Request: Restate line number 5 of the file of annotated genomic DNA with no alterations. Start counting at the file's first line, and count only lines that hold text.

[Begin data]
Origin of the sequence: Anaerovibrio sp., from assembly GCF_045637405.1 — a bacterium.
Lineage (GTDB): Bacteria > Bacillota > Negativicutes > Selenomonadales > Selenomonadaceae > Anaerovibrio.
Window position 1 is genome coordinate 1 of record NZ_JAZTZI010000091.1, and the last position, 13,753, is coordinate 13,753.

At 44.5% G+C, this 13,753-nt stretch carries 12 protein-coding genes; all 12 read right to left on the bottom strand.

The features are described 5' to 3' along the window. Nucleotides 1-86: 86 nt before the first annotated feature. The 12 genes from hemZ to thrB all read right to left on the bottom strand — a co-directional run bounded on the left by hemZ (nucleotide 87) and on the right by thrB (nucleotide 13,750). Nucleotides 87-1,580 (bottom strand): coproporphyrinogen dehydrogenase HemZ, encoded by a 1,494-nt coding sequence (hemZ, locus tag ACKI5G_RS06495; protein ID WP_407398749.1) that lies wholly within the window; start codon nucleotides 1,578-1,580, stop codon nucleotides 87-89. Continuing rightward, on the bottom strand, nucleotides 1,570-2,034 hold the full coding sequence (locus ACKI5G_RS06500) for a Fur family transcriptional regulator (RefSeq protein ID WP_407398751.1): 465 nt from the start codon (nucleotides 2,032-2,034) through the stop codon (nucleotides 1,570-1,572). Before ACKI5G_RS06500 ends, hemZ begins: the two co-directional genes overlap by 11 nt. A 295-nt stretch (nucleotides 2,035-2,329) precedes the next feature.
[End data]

The features are described 5' to 3' along the window. Nucleotides 1-86: 86 nt before the first annotated feature. The 12 genes from hemZ to thrB all read right to left on the bottom strand — a co-directional run bounded on the left by hemZ (nucleotide 87) and on the right by thrB (nucleotide 13,750). Nucleotides 87-1,580 (bottom strand): coproporphyrinogen dehydrogenase HemZ, encoded by a 1,494-nt coding sequence (hemZ, locus tag ACKI5G_RS06495; protein ID WP_407398749.1) that lies wholly within the window; start codon nucleotides 1,578-1,580, stop codon nucleotides 87-89. Continuing rightward, on the bottom strand, nucleotides 1,570-2,034 hold the full coding sequence (locus ACKI5G_RS06500) for a Fur family transcriptional regulator (RefSeq protein ID WP_407398751.1): 465 nt from the start codon (nucleotides 2,032-2,034) through the stop codon (nucleotides 1,570-1,572). Before ACKI5G_RS06500 ends, hemZ begins: the two co-directional genes overlap by 11 nt. A 295-nt stretch (nucleotides 2,035-2,329) precedes the next feature.